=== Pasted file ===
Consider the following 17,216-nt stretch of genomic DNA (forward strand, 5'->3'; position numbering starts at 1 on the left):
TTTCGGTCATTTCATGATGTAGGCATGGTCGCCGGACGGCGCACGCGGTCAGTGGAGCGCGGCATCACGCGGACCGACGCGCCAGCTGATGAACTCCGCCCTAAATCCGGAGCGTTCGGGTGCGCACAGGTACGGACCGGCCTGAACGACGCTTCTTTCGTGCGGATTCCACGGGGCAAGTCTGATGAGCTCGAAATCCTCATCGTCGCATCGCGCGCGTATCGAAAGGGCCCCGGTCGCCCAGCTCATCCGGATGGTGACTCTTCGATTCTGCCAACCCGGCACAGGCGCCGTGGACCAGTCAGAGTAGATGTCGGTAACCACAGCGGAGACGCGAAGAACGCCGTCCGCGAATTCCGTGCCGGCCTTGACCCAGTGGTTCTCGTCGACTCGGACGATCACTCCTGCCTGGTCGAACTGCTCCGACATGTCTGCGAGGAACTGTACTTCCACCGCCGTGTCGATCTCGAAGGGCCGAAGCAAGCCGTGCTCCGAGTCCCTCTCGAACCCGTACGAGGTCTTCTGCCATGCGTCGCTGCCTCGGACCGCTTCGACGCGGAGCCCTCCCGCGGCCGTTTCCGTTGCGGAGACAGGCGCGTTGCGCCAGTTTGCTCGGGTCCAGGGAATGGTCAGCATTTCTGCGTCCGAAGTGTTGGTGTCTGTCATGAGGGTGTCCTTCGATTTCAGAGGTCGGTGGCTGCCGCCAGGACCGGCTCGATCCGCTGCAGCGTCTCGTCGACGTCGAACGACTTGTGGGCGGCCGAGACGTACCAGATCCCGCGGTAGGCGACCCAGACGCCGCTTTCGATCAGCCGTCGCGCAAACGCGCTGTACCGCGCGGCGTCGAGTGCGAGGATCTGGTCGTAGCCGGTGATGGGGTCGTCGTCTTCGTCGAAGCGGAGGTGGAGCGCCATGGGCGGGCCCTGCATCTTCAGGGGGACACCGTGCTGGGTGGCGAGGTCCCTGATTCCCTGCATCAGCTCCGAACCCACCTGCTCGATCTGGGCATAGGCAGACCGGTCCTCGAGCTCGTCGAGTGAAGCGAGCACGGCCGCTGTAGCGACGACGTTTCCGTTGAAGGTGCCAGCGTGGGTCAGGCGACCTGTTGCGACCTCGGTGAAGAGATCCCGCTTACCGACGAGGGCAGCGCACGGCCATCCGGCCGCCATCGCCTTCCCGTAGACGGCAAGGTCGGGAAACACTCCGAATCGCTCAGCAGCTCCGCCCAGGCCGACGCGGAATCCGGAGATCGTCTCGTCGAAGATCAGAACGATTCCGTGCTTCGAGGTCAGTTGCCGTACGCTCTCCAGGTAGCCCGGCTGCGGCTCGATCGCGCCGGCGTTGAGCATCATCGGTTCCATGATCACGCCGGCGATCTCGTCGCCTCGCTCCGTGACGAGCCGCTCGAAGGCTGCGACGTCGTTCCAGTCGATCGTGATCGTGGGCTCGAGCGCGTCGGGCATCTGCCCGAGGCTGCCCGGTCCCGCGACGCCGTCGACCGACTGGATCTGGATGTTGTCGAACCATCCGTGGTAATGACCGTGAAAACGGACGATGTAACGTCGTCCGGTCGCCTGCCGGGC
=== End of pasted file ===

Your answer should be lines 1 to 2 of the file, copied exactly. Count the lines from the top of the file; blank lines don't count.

Consider the following 17,216-nt stretch of genomic DNA (forward strand, 5'->3'; position numbering starts at 1 on the left):
TTTCGGTCATTTCATGATGTAGGCATGGTCGCCGGACGGCGCACGCGGTCAGTGGAGCGCGGCATCACGCGGACCGACGCGCCAGCTGATGAACTCCGCCCTAAATCCGGAGCGTTCGGGTGCGCACAGGTACGGACCGGCCTGAACGACGCTTCTTTCGTGCGGATTCCACGGGGCAAGTCTGATGAGCTCGAAATCCTCATCGTCGCATCGCGCGCGTATCGAAAGGGCCCCGGTCGCCCAGCTCATCCGGATGGTGACTCTTCGATTCTGCCAACCCGGCACAGGCGCCGTGGACCAGTCAGAGTAGATGTCGGTAACCACAGCGGAGACGCGAAGAACGCCGTCCGCGAATTCCGTGCCGGCCTTGACCCAGTGGTTCTCGTCGACTCGGACGATCACTCCTGCCTGGTCGAACTGCTCCGACATGTCTGCGAGGAACTGTACTTCCACCGCCGTGTCGATCTCGAAGGGCCGAAGCAAGCCGTGCTCCGAGTCCCTCTCGAACCCGTACGAGGTCTTCTGCCATGCGTCGCTGCCTCGGACCGCTTCGACGCGGAGCCCTCCCGCGGCCGTTTCCGTTGCGGAGACAGGCGCGTTGCGCCAGTTTGCTCGGGTCCAGGGAATGGTCAGCATTTCTGCGTCCGAAGTGTTGGTGTCTGTCATGAGGGTGTCCTTCGATTTCAGAGGTCGGTGGCTGCCGCCAGGACCGGCTCGATCCGCTGCAGCGTCTCGTCGACGTCGAACGACTTGTGGGCGGCCGAGACGTACCAGATCCCGCGGTAGGCGACCCAGACGCCGCTTTCGATCAGCCGTCGCGCAAACGCGCTGTACCGCGCGGCGTCGAGTGCGAGGATCTGGTCGTAGCCGGTGATGGGGTCGTCGTCTTCGTCGAAGCGGAGGTGGAGCGCCATGGGCGGGCCCTGCATCTTCAGGGGGACACCGTGCTGGGTGGCGAGGTCCCTGATTCCCTGCATCAGCTCCGAACCCACCTGCTCGATCTGGGCATAGGCAGACCGGTCCTCGAGCTCGTCGAGTGAAGCGAGCACGGCCGCTGTAGCGACGACGTTTCCGTTGAAGGTGCCAGCGTGGGTCAGGCGACCTGTTGCGACCTCGGTGAAGAGATCCCGCTTACCGACGAGGGCAGCGCACGGCCATCCGGCCGCCATCGCCTTCCCGTAGACGGCAAGGTCGGGAAACACTCCGAATCGCTCAGCAGCTCCGCCCAGGCCGACGCGGAATCCGGAGATCGTCTCGTCGAAGATCAGAACGATTCCGTGCTTCGAGGTCAGTTGCCGTACGCTCTCCAGGTAGCCCGGCTGCGGCTCGATCGCGCCGGCGTTGAGCATCATCGGTTCCATGATCACGCCGGCGATCTCGTCGCCTCGCTCCGTGACGAGCCGCTCGAAGGCTGCGACGTCGTTCCAGTCGATCGTGATCGTGGGCTCGAGCGCGTCGGGCATCTGCCCGAGGCTGCCCGGTCCCGCGACGCCGTCGACCGACTGGATCTGGATGTTGTCGAACCATCCGTGGTAATGACCGTGAAAACGGACGATGTAACGTCGTCCGGTCGCCTGCCGGGC